Tom and Ellen Bowen are a brother and sister dance act whose show closes in New York. Their agent books them in London for the same period as the Royal Wedding. They travel by ship where ... See full summary »
Fred and Lilly are a divorced pair of actors who are brought together by Cole Porter who has written a musical version of The Taming of the Shrew. Of course, the couple seem to act a great ... See full summary »
All the hot gamblers are in town, and they're all depending on Nathan Detroit to set up this week's incarnation of "The Oldest Established Permanent Floating Crap Game in New York"; the only problem is, he needs $1000 to get the place. Throw in Sarah Brown, who's short on sinners at the mission she runs; Sky Masterson, who accepts Nathan's $1000 bet that he can't get Sarah Brown to go with him to Havana; Miss Adelaide, who wants Nathan to marry her; Police Lieutenant Brannigan, who always seems to appear at the wrong time; and the music/lyrics of Frank Loesser, and you've got quite a musical. Includes the songs: Fugue for Tinhorns, "Luck Be a Lady", "Sit Down, You're Rocking the Boat". Written by
Syam Gadde <email@example.com>
The songs "A Woman in Love", "Pet Me Poppa" and "Adelaide" were written for the screen version and were not in the original Broadway show. On Broadway, Nathan Detroit (Frank Sinatra) doesn't sing in the title song. That was added for the film to increase Sinatra's singing part. See more »
Sky Masterson's handwriting on the back of the Bible verse card changes between shots. See more »
Well, I used to be bad when I was a kid, but ever since then I've gone straight, as has been proved by my record: Thirty-three arrests and no convictions!
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"A Woman in Love"
Music and Lyrics by Frank Loesser
Played during the opening credits and sung by an offscreen chorus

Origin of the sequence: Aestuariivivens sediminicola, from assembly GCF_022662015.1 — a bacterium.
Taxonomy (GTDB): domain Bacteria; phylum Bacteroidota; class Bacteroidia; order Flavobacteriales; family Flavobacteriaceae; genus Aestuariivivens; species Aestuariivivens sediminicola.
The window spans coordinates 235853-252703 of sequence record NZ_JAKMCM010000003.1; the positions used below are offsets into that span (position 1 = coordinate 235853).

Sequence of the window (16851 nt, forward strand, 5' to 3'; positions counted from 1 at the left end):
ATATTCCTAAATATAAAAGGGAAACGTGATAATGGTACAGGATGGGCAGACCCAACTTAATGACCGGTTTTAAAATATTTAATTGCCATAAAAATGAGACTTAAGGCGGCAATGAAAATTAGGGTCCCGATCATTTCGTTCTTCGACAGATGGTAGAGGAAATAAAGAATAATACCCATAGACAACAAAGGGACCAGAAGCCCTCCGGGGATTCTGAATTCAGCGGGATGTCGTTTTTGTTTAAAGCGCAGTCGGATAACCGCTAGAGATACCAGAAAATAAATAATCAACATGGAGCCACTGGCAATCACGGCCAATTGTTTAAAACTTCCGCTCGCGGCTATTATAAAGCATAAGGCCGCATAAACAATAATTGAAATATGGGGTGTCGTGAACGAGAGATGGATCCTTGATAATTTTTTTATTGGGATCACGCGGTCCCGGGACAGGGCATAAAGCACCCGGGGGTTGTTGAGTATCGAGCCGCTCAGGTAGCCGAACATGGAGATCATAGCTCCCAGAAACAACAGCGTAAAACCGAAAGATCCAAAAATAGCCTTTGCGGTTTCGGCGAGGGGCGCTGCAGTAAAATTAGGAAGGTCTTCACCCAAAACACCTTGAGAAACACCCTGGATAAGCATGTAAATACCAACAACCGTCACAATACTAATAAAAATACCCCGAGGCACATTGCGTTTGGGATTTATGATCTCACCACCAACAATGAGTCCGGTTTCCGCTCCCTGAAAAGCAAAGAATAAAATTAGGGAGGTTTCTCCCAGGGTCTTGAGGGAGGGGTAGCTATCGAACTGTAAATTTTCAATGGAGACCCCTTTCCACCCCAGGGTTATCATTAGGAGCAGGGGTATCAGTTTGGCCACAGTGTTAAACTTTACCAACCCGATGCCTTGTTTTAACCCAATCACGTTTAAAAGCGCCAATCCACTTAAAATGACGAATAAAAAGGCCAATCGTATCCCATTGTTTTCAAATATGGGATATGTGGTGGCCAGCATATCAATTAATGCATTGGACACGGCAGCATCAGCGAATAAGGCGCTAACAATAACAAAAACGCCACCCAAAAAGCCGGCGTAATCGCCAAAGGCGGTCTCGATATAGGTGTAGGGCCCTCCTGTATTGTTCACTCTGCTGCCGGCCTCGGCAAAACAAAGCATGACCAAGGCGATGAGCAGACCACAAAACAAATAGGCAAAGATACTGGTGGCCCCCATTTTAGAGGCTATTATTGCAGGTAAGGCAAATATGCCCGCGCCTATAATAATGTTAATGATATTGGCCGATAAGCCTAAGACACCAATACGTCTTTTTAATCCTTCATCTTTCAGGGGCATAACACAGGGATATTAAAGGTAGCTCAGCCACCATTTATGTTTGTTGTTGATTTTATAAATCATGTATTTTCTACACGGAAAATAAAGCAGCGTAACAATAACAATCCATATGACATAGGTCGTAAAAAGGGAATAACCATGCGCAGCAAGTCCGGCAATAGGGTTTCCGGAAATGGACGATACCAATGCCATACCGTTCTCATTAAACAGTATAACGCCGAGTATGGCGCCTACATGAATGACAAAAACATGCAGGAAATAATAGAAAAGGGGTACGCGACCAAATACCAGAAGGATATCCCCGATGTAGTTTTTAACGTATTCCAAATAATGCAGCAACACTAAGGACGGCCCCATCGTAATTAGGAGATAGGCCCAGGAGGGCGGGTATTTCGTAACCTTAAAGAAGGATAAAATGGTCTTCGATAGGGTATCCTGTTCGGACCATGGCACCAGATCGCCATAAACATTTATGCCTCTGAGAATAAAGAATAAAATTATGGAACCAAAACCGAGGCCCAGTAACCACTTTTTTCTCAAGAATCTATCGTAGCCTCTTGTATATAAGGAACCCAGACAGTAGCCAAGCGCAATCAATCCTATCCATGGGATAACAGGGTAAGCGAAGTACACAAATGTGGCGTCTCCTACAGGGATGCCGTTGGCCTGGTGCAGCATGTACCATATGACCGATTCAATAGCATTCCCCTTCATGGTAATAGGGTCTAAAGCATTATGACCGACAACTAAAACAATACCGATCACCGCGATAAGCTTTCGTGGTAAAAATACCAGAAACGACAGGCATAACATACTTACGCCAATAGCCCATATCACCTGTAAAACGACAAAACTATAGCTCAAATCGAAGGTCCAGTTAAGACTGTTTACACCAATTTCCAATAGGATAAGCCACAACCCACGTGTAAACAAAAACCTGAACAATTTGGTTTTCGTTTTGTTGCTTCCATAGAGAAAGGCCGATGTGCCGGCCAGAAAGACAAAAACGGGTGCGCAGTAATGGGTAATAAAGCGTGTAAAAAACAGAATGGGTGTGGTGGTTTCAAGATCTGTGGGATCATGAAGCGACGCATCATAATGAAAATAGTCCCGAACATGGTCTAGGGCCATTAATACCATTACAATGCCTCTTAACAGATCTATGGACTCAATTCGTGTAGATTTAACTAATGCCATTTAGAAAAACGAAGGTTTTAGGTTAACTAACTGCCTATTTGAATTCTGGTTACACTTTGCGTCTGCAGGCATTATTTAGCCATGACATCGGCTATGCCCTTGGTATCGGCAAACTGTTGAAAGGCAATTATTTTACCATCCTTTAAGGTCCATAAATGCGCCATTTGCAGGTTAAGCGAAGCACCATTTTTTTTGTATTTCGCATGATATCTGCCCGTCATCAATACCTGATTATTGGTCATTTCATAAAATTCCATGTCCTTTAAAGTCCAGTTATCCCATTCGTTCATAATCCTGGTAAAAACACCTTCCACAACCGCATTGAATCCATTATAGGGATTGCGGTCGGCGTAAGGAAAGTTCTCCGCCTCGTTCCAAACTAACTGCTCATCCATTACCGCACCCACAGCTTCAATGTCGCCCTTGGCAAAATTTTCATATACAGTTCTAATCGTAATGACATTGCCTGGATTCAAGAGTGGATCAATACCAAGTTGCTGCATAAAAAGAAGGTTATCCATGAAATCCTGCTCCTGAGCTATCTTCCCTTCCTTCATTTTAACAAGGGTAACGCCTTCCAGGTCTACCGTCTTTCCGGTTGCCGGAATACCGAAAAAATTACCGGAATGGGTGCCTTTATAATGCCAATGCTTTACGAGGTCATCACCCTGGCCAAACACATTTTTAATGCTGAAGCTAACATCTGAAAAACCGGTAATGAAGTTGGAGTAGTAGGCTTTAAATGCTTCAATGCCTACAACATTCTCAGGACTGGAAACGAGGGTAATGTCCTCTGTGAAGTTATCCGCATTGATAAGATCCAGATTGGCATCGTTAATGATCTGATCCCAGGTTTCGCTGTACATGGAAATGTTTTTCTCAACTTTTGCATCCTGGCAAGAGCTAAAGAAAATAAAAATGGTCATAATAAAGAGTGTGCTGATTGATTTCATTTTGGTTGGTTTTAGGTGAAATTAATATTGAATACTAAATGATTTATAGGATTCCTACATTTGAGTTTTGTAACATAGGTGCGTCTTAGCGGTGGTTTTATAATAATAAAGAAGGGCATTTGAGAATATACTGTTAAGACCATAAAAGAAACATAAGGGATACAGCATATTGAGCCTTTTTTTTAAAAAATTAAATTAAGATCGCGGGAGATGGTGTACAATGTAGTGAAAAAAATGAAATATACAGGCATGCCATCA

Reprised in Spanish by an unidentified man in Havana
Played by the band in the Havana restaurant
Sung by Renee Renor in the Havana restaurant
Danced by patrons of the restaurant, including Marlon Brando and Jean Simmons
Sung by Marlon Brando and Jean Simmons back in New York
Played as background music at the wedding See more »
It almost seems like they went out of their way to muck up this film as best they could. First they dropped several great songs from the original score ("Bushel And A Peck", "I've Never Been In Love Before", "More I Cannot Wish You", "Marry The Man Today") and replaced them with songs that are distinctly inferior. Then they badly miscast Marlon Brando in the lead (his one great moment in the film is when he delivers the line, "Dad, I've got cider in my ear!") and tampered with the ending, in effect eliminating the final punchline of the show.
But what makes "Guys And Dolls" ultimately different from other Broadways shows mucked up by the movies is that the parts that are great elevate the film so much that you can be charitable for the mistakes made. Jean Simmons' lack of vocal training hurts "I'll Know" but she redeems herself wonderfully on "If I Were A Bell" and gives a great performance overall as Sister Sarah Brown. And thank goodness Stubby Kaye's memorable "Sit Down You're Rocking The Boat" was transferred intact. Great sets and other supporting characters also help too.
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